Improving the quality of Arabic B is a top priority for the UAE  and big changes are coming. Many changes were due to have been introduced this September (2020), but Covid 19 has delayed them. The school inspectorates are central to this:

“Regular KHDA Inspections in our school are very effective. The KHDA gives us powerful advice and direction for us to improve teaching practices in Arabic B.”

Nada Almasri . Dubai Heights Academy.

What could be in these plans? Currently its mostly conjecture.

Mona Alameddine, a Bilingual School Inspector for Dubai Schools Inspection Bureau (DSIB) with the KHDA 2008-2009 in their first year of operations – and one of the first inspectors recruited to monitor Arabic and Islamic education told SchoolsCompared:

“You can’t expect full Arabic language accommodation for every student for every grade if they join a non-Arabic school where the parents’ focus is not the student acquiring the Arabic language.

I think that we need to make it simpler for Non-Arabic schools to provide and comply. We need to focus on quality rather than quantity.

For example, we could look to require students to complete a minimum of (only) two levels (two years) of beginner, intermediate, and advanced Arabic as a Foreign Language requirement for all by 12th grade (year 13).“

We do firmly know that the UAE Ministry of Education has now adapted the standards of the Arabic curriculum to better reflect the ability and attainment of children. The growing trend of illiteracy among even native Arabic speakers has led to a reform of expectations set in the past for students across all year groups.

New-found realism across government agencies is aligned with many years of experience built up during inspections. Armed with this, the big changes coming down the track from the KHDA and ADEK, amongst other directorates, are expected to really help all children achieve. Both the KHDA and ADEK are driven by a passionate conviction in the importance of Arabic language learning for children and they have now been empowered to do everything possible to help schools adopt the approaches that actually work.

Charles Davies. British School Al Khubairat told us:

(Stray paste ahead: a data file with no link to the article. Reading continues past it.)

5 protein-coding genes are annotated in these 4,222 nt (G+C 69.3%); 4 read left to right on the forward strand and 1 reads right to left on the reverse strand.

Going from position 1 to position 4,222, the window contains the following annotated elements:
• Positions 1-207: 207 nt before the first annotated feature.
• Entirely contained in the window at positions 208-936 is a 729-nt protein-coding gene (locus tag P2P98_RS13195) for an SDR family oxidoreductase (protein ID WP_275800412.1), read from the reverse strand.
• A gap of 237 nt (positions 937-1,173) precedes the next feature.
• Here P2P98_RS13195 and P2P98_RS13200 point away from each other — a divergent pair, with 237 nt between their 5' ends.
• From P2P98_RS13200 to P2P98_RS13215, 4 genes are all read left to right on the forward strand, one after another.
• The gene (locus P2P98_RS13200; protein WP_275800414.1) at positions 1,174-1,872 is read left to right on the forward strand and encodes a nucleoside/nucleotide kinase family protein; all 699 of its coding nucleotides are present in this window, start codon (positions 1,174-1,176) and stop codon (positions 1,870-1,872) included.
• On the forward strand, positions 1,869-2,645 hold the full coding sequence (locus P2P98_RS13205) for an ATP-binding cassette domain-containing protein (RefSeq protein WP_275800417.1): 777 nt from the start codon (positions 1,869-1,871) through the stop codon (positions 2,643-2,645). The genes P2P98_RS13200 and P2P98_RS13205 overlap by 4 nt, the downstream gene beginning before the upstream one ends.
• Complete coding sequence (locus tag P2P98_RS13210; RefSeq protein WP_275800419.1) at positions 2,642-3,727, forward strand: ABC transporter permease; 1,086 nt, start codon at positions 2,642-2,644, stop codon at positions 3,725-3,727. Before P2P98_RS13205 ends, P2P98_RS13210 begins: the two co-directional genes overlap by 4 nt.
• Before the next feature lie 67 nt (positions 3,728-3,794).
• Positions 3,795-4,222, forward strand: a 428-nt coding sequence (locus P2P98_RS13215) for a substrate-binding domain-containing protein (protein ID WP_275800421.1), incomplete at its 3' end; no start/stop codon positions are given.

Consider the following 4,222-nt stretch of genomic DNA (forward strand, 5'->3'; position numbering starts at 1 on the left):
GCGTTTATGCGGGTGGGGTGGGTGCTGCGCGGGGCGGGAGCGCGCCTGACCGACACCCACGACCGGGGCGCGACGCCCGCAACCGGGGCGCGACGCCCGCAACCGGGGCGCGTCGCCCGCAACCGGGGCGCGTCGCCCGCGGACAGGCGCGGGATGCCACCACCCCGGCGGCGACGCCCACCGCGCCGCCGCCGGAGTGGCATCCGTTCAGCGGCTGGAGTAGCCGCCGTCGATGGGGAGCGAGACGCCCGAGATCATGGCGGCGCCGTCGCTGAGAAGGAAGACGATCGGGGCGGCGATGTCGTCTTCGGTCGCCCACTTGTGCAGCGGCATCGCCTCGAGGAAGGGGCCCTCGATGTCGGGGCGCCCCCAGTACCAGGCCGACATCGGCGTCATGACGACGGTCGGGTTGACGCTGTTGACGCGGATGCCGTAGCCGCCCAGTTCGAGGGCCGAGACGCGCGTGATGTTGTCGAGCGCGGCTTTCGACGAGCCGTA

“We are aware of the Government’s ambitious five-year plan to boost the Arabic language. We are certain that this will have a positive impact on all private schools.”

Whatever the eventual shape of the big changes coming down the tracks, we do know that the new plans by the UAE government are designed to help everyone.

Moreover, Arabic language inspection results are already tightly linked to every school’s ability to increase their fees. Schools, now more than ever, need to deliver for their children in Arabic.


Bottom Line? The Verdict on Arabic in Schools 2020-21.

Photograph of a student learning Arabic in a Dubai School showing the teacher conducting a happy inspirational lesson

We think that non-Arab families should be concerned about Arabic B.

But we also think that it has been undersold by far too many schools. We understand why – the language is complex, outstanding teachers are like gold dust and expensive, little agreement exists on definitions and classical Arabic is not obviously the most useful Arabic for life in society or business. In sheer complexity of delivery, it is by far the hardest subject for schools to deliver effectively. Even the very best schools in the UAE struggle – and with significant investment and commitment in place.

We are hugely excited about the changes to the teaching of Arabic planned by the UAE government. There is an acceptance on all sides now that something needs to give, to give Arabic language teaching the success it absolutely does deserve to have in our schools. All of them.

More colloquial Arabic? Harry Potter books? Better training (including English) for Arabic teachers? Some form of agreement on at least a core number of Arabic words? Better integration of Arabic Departments in the life of schools?

Whatever the changes that are coming, we think that they have never been more needed. Be honest. Wouldn’t it be amazing if your child could speak Arabic. Wow! Wouldn’t that be something.

Think on this too. It’s a true story. At an interview for Oxbridge one student was asked by a fascinated tutor what he had learned about the Arabic world during his time in the UAE. He answered “Not much. Our school didn’t think it was important.”

Needless to say, with such a complete lack of intellectual curiosity, he did not get a place.